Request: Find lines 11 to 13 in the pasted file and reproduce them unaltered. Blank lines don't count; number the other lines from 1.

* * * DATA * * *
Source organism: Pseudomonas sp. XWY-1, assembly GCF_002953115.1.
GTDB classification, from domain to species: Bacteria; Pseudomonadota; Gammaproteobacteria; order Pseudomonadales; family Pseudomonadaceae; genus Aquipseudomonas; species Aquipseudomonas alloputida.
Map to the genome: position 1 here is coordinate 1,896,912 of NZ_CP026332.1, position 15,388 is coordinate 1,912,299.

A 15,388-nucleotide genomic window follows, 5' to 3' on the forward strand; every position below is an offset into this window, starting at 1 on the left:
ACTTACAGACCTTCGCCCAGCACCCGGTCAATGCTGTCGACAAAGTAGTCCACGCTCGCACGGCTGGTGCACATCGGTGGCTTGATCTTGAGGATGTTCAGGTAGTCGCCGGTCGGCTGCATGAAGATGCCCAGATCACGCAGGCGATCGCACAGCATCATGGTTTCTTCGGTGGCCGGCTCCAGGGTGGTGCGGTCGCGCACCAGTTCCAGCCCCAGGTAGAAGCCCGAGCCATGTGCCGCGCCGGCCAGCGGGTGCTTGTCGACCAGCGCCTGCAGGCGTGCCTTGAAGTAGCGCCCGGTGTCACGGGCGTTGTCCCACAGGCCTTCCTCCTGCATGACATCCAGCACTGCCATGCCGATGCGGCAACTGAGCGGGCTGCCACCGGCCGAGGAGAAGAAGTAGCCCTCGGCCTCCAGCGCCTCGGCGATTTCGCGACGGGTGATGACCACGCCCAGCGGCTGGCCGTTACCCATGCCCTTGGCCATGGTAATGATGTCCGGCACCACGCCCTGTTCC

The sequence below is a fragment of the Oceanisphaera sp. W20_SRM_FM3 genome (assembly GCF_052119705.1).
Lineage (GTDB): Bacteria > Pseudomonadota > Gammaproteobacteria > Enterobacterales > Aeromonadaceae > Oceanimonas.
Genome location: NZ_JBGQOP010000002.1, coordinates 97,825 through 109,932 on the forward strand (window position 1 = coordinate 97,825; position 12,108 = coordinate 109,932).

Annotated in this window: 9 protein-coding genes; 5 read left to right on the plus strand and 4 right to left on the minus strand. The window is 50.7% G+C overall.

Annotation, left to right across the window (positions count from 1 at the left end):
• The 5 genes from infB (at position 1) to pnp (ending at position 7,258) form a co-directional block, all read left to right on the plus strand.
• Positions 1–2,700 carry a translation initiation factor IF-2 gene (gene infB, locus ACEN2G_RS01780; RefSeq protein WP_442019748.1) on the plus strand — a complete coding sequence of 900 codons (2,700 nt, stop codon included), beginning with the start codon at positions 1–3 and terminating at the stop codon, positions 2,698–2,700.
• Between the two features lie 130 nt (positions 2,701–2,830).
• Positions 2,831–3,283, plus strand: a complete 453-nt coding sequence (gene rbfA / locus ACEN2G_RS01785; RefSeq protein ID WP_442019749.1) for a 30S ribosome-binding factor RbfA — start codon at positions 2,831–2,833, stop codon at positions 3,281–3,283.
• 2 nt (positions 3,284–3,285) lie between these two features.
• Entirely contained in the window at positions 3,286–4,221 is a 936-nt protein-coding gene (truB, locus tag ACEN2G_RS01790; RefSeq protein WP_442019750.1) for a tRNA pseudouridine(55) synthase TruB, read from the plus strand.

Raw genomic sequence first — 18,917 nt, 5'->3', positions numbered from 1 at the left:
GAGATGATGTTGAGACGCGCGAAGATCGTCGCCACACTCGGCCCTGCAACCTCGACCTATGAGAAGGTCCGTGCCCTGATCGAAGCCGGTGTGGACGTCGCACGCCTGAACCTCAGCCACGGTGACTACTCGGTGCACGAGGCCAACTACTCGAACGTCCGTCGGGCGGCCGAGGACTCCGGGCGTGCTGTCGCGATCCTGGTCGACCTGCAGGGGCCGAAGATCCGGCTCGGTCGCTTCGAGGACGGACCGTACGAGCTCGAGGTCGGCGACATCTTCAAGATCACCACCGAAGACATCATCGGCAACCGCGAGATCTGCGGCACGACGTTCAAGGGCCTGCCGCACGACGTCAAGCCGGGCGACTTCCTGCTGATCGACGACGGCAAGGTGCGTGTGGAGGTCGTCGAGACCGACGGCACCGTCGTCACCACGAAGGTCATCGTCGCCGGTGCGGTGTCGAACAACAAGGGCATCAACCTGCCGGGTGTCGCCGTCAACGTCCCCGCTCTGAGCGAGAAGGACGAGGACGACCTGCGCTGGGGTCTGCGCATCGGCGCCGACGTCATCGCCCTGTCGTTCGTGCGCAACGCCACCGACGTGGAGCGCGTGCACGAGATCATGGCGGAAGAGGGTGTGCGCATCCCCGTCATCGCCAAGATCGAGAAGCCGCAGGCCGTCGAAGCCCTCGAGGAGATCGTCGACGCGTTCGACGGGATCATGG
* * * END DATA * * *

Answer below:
• The 5 genes from infB (at position 1) to pnp (ending at position 7,258) form a co-directional block, all read left to right on the plus strand.
• Positions 1–2,700 carry a translation initiation factor IF-2 gene (gene infB, locus ACEN2G_RS01780; RefSeq protein WP_442019748.1) on the plus strand — a complete coding sequence of 900 codons (2,700 nt, stop codon included), beginning with the start codon at positions 1–3 and terminating at the stop codon, positions 2,698–2,700.
• Between the two features lie 130 nt (positions 2,701–2,830).